WTP raised perhaps the most important philosophical question of the 21st century:
How many pictures of a shirtless Mike does the internet actually need?
This question has a clear normative aspect in that it addresses the matter of what the internet needs. This could be taken as a moral question or, more plausibly, an aesthetic question. Taken as an aesthetic question it raises the issue of the aesthetic needs of the internet.
Fortunately, this is one philosophical question that admits of a definitive answer. This answer is, of course, “all of them.”
This answer can be based on numerous theories, since all plausible theories will yield the same answer. For example, the shirtless imperative states that “act in a way such that if a picture of Mike shows him shirtless, then it is posted on the internet.” As another example, the shirtutilitarian theory states “actions are good as they tend to promote the posting of pictures of a shirtless Mike; wrong as they tend to retard the posting of pictures of a shirtless Mike.” Even the shirtless command theory makes the matter clear: “thou shalt post shirtless pictures of Mike on the internet.”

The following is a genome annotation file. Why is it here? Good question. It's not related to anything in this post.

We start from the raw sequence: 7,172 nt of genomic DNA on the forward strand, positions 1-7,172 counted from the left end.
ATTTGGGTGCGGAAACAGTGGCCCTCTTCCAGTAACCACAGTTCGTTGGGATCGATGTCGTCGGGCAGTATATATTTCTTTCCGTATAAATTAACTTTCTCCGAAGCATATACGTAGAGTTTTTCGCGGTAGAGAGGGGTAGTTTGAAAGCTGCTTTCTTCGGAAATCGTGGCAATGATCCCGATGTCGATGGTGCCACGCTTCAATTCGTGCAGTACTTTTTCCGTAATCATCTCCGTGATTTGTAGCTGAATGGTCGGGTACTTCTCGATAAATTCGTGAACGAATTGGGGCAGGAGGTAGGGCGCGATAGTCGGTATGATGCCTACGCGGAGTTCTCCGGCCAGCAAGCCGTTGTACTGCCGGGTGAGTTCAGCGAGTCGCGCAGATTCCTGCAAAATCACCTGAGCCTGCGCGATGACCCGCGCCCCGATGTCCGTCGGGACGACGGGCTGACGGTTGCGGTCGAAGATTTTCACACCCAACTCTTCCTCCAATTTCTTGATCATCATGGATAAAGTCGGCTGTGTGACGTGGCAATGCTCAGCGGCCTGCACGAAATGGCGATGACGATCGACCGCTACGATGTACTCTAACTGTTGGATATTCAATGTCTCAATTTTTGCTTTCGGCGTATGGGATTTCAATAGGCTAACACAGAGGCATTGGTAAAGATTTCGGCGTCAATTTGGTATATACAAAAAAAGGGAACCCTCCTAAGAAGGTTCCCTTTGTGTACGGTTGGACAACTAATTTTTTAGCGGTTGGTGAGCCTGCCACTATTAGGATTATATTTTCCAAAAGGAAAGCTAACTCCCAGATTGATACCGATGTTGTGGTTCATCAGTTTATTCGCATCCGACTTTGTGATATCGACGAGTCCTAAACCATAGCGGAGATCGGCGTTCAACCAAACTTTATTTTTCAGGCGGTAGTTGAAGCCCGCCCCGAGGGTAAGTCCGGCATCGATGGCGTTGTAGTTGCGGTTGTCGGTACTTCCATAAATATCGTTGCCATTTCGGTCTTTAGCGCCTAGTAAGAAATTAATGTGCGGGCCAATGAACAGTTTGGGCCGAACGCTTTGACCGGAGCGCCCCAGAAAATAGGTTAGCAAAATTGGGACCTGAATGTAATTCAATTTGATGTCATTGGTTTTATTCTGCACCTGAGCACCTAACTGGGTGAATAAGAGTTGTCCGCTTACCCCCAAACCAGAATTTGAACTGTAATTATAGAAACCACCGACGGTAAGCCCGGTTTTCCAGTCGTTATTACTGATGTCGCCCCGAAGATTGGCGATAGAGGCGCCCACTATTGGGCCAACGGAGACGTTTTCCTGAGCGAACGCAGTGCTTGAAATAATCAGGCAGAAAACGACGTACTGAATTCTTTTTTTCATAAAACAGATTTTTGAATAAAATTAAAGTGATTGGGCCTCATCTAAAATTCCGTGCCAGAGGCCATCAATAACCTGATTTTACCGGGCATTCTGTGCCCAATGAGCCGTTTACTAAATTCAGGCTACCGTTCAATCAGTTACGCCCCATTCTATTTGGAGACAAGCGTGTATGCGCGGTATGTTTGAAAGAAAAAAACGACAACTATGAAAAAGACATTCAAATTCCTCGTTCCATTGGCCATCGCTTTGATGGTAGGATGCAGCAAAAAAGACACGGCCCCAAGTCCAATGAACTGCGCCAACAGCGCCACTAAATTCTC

The Noble Philosophy Prize for this year will be going to WTP for his work on this matter.